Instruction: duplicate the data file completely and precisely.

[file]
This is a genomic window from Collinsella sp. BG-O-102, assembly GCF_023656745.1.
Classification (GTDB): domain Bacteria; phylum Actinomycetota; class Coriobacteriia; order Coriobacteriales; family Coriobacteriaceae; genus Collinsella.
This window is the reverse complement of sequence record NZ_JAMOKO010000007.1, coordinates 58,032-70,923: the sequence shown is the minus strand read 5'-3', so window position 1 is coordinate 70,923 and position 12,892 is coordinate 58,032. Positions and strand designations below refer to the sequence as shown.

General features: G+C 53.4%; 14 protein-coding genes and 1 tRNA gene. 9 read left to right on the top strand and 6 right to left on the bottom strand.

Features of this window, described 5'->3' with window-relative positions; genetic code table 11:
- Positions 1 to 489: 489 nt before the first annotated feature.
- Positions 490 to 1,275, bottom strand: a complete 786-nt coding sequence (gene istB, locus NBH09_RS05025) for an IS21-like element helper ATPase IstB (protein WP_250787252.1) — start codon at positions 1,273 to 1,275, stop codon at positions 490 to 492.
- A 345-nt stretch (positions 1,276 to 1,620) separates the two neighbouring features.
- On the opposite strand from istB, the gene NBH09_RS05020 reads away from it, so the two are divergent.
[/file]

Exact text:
This is a genomic window from Collinsella sp. BG-O-102, assembly GCF_023656745.1.
Classification (GTDB): domain Bacteria; phylum Actinomycetota; class Coriobacteriia; order Coriobacteriales; family Coriobacteriaceae; genus Collinsella.
This window is the reverse complement of sequence record NZ_JAMOKO010000007.1, coordinates 58,032-70,923: the sequence shown is the minus strand read 5'-3', so window position 1 is coordinate 70,923 and position 12,892 is coordinate 58,032. Positions and strand designations below refer to the sequence as shown.

General features: G+C 53.4%; 14 protein-coding genes and 1 tRNA gene. 9 read left to right on the top strand and 6 right to left on the bottom strand.

Features of this window, described 5'->3' with window-relative positions; genetic code table 11:
- Positions 1 to 489: 489 nt before the first annotated feature.
- Positions 490 to 1,275, bottom strand: a complete 786-nt coding sequence (gene istB, locus NBH09_RS05025) for an IS21-like element helper ATPase IstB (protein WP_250787252.1) — start codon at positions 1,273 to 1,275, stop codon at positions 490 to 492.
- A 345-nt stretch (positions 1,276 to 1,620) separates the two neighbouring features.
- On the opposite strand from istB, the gene NBH09_RS05020 reads away from it, so the two are divergent.